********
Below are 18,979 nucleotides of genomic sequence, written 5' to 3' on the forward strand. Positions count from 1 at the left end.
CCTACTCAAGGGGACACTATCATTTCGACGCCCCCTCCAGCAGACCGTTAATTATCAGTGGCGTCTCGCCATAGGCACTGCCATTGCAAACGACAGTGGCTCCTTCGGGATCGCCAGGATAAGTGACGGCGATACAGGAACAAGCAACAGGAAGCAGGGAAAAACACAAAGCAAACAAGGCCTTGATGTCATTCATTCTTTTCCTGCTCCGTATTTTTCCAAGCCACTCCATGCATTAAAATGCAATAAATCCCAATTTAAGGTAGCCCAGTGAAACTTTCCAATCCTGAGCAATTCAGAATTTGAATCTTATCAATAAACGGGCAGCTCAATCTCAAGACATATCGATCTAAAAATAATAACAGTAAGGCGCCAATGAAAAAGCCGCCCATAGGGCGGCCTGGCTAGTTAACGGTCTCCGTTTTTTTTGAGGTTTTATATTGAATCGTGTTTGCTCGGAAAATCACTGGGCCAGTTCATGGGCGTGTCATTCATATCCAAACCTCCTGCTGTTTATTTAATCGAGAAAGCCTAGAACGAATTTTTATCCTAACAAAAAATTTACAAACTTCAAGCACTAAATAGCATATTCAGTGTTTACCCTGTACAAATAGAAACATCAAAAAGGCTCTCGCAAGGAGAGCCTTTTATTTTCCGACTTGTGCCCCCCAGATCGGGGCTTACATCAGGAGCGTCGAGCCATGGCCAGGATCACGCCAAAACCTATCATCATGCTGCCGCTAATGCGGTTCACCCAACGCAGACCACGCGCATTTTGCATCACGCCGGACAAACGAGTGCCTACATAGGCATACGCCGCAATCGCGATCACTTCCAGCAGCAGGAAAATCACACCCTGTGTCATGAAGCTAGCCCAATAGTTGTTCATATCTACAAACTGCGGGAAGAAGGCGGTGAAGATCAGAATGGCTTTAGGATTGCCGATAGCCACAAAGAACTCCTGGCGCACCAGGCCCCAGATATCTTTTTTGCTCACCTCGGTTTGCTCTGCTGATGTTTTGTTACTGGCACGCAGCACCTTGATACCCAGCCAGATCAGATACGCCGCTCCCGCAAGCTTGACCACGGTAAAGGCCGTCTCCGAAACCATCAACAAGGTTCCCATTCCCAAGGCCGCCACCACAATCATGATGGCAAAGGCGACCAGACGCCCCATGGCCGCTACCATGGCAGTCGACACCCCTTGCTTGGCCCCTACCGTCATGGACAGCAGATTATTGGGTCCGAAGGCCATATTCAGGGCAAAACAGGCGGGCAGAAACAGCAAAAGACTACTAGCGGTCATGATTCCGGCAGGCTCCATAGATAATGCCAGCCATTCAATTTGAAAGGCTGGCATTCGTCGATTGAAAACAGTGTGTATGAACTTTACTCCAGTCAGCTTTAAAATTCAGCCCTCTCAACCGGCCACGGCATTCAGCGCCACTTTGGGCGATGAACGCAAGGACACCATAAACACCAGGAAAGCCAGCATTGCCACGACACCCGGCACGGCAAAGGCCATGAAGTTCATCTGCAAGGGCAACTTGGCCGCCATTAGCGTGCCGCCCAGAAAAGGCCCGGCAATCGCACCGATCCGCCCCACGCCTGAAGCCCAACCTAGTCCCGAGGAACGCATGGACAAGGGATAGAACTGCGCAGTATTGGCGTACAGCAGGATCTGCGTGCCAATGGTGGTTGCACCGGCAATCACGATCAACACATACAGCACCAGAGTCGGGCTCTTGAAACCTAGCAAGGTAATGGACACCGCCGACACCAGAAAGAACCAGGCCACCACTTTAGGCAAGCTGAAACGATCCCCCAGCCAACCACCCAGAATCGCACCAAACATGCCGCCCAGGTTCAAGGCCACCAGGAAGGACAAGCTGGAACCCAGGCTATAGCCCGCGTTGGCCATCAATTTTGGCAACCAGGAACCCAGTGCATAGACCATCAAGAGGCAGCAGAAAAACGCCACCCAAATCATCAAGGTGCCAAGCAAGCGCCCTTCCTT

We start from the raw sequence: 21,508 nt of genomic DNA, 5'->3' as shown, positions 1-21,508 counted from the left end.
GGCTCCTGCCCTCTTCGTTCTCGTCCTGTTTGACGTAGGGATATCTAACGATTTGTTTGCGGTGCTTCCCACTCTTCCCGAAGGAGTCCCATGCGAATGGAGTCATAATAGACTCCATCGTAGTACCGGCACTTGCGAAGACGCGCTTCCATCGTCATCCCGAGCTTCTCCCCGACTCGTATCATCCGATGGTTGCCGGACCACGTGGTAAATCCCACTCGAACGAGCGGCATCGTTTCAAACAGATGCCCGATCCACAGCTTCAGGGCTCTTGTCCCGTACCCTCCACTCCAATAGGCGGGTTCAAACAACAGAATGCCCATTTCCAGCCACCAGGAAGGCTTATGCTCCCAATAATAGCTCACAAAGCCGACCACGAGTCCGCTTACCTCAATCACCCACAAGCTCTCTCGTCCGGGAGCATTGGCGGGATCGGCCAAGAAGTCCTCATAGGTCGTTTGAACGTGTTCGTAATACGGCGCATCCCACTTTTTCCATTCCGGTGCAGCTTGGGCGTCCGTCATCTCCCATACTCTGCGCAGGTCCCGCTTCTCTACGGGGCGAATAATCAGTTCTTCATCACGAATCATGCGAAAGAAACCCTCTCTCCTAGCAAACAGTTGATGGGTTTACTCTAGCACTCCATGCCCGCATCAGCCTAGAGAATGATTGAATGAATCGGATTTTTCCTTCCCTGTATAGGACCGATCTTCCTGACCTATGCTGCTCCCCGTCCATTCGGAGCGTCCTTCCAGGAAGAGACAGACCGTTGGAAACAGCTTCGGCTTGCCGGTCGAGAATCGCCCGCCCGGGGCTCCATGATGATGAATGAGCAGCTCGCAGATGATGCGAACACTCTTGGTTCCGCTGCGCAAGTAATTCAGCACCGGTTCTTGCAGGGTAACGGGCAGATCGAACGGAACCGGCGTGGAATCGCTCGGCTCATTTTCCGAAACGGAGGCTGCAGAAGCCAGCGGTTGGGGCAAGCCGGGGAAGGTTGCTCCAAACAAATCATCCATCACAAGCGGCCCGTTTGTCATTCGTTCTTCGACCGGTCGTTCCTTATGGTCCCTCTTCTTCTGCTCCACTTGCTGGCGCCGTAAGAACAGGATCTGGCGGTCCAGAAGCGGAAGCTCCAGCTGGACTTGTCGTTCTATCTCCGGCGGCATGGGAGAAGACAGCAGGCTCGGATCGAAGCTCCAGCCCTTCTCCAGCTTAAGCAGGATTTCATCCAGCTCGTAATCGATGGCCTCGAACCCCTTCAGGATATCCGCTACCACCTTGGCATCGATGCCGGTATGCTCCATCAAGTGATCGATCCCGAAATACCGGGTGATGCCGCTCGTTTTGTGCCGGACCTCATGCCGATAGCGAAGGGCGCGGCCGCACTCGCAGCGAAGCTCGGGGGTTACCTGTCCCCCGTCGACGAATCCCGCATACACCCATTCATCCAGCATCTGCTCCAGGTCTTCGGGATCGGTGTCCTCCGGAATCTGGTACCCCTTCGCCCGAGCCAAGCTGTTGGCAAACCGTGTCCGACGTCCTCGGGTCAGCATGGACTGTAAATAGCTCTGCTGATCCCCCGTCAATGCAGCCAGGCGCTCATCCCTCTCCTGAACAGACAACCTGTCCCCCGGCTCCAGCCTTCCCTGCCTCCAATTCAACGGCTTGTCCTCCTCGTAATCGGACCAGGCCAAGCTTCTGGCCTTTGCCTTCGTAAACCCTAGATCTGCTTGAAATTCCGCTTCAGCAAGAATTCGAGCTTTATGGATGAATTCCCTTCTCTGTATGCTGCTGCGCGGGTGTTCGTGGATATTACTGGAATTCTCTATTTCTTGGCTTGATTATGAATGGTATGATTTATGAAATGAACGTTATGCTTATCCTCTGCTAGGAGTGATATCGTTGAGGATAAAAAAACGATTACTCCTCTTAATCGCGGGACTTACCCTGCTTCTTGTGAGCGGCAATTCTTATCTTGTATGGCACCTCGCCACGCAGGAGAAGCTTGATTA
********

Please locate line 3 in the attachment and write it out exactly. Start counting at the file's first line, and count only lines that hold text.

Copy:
We start from the raw sequence: 21,508 nt of genomic DNA, 5'->3' as shown, positions 1-21,508 counted from the left end.